Example Of Essay On Rhetorical Analysis Of Martin Luther King’s Speech – I Have A Dream
Martin Luther King Jr. was a humanitarian and the leader of African-American Civil Rights movement, who believed in equality of African-Americans and worked to eliminate the racial discrimination between black people and white people. Born in the year 1929, King was a civil rights activist renowned for his achievements in civil rights of the Black Americans (King III, p.n.d). The American Pastor was a religious mentor, who believed in equality and protested against the discriminatory activities in a non-violent fashion. King protested, portraying his beliefs, and resorted to civil disobedience as method of transmitting his message. Assassinated at the age of 39, King died on April 04, 1968. Martin Luther King is famous for his speech “I Have a Dream” on his march to Washington in the year 1963 (King III, p.n.d). The speech aimed at four different types of classes and had different messages for each of them. It contained a message for each class of people embedding the pathos, ethos, and logos to provoke the people towards accepting change in a non-violent manner. The essay offers a rhetorical analysis of the Martin Luther King’s speech. It is going to investigate and discuss those revolutionary ways, it affected Black Americans. Moreover, the paper relays the important messages delivered by King that supported anti-discriminatory activities and the movement for equality of human rights.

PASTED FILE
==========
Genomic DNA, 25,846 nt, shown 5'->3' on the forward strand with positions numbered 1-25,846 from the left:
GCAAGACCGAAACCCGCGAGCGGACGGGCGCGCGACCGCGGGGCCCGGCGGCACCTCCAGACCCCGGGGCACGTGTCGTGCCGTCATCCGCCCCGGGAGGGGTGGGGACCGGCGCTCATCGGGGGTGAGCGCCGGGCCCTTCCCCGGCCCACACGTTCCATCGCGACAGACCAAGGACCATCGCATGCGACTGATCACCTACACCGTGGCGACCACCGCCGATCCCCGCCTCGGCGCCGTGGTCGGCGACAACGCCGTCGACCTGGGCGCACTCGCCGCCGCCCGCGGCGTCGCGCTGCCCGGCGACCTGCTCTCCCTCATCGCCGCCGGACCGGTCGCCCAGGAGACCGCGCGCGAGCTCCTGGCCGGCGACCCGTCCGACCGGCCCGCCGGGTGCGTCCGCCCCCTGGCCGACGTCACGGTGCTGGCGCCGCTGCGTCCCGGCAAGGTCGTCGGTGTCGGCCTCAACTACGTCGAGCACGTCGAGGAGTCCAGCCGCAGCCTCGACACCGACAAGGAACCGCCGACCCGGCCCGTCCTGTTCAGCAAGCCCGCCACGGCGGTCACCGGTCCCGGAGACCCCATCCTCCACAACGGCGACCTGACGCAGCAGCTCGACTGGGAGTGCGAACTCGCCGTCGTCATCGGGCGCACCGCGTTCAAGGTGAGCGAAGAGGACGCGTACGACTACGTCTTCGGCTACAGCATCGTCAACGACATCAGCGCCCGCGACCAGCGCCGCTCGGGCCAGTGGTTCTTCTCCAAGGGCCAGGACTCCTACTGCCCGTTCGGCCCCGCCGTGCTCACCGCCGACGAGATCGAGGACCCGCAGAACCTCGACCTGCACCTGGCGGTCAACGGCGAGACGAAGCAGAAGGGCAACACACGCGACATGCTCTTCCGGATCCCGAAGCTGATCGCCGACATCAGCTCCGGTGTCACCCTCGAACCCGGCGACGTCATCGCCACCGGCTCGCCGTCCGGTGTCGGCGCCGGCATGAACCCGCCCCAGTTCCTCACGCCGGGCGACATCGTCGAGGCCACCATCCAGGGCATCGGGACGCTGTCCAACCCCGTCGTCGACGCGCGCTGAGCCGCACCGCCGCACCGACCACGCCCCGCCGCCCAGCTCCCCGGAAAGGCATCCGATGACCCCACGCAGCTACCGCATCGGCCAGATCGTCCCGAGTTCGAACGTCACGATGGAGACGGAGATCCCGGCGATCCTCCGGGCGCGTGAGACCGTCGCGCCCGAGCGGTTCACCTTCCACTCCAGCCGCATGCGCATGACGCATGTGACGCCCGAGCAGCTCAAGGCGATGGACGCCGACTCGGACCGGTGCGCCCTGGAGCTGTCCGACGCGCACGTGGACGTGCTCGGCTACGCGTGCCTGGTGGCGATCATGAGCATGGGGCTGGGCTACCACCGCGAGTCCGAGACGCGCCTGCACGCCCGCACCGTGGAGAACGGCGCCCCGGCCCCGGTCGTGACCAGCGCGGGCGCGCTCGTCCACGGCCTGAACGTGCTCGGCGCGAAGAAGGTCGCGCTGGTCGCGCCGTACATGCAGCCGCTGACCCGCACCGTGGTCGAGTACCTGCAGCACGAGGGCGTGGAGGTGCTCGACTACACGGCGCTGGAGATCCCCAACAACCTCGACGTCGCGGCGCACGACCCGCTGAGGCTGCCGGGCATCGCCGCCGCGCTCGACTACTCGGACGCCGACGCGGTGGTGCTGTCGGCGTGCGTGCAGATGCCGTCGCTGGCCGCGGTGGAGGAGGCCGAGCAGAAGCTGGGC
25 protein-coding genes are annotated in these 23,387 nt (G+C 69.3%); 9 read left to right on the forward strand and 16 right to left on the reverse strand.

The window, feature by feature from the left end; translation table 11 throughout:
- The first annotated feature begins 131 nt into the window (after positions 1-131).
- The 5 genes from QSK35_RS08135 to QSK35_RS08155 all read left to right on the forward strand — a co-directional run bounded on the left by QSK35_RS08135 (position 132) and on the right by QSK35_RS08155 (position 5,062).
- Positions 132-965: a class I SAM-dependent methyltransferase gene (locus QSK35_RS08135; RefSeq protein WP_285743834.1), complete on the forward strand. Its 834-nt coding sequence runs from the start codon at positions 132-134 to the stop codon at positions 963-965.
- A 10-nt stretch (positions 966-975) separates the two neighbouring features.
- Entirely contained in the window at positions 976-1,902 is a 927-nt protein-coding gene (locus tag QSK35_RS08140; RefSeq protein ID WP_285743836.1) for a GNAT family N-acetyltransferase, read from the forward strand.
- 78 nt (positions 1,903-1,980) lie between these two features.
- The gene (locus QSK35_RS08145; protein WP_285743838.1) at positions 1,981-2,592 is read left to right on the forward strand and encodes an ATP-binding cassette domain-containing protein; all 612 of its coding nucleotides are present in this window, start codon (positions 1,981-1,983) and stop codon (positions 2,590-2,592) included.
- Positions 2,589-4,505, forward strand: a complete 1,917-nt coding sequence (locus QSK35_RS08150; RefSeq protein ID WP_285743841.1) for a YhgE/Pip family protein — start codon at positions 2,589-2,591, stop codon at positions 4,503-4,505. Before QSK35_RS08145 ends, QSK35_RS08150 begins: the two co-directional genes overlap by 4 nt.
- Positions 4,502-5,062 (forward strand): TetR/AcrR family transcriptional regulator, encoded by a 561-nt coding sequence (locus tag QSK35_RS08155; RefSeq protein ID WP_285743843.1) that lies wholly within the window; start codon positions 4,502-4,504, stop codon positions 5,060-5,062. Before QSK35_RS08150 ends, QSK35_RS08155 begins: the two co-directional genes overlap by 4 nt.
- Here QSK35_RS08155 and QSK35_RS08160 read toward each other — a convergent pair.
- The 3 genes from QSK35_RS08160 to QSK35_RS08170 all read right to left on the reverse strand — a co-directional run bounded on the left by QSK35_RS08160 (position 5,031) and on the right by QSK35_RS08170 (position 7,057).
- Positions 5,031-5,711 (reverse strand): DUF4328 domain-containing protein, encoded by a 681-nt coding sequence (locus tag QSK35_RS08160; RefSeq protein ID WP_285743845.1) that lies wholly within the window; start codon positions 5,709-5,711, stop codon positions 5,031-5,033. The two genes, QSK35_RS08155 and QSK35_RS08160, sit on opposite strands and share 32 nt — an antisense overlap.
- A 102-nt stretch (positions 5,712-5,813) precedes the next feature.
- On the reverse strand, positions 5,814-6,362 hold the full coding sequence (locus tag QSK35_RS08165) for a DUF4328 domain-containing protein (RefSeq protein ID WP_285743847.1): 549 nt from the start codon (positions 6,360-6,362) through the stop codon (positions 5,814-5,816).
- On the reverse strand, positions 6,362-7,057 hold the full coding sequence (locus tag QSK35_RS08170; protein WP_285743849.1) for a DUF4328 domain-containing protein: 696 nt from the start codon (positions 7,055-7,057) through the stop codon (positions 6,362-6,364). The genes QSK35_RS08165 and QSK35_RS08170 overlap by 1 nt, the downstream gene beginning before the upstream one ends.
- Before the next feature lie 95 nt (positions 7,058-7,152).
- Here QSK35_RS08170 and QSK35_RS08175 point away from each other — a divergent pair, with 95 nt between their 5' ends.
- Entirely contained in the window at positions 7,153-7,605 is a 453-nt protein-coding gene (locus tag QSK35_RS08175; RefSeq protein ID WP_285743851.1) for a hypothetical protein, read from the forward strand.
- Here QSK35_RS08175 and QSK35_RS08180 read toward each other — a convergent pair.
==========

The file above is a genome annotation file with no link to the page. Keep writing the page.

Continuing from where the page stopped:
King’s speech was directed to the attention of African American, as well as white American citizens. It brought a simple message to accept changes with the use of violence. The speech summed up various personal experiences as well as personal thoughts of the author. According to King, “Discrimination is a hellhound that gnaws at Negroes in every waking moment of their lives to remind them that the lie of their inferiority is accepted as truth in the society dominating them” (Bobbitt, p.n.d). This statement means that the black community is facing severe stereotyping that represents them as a low class community worthy of being slaves and the people happily accept the statement.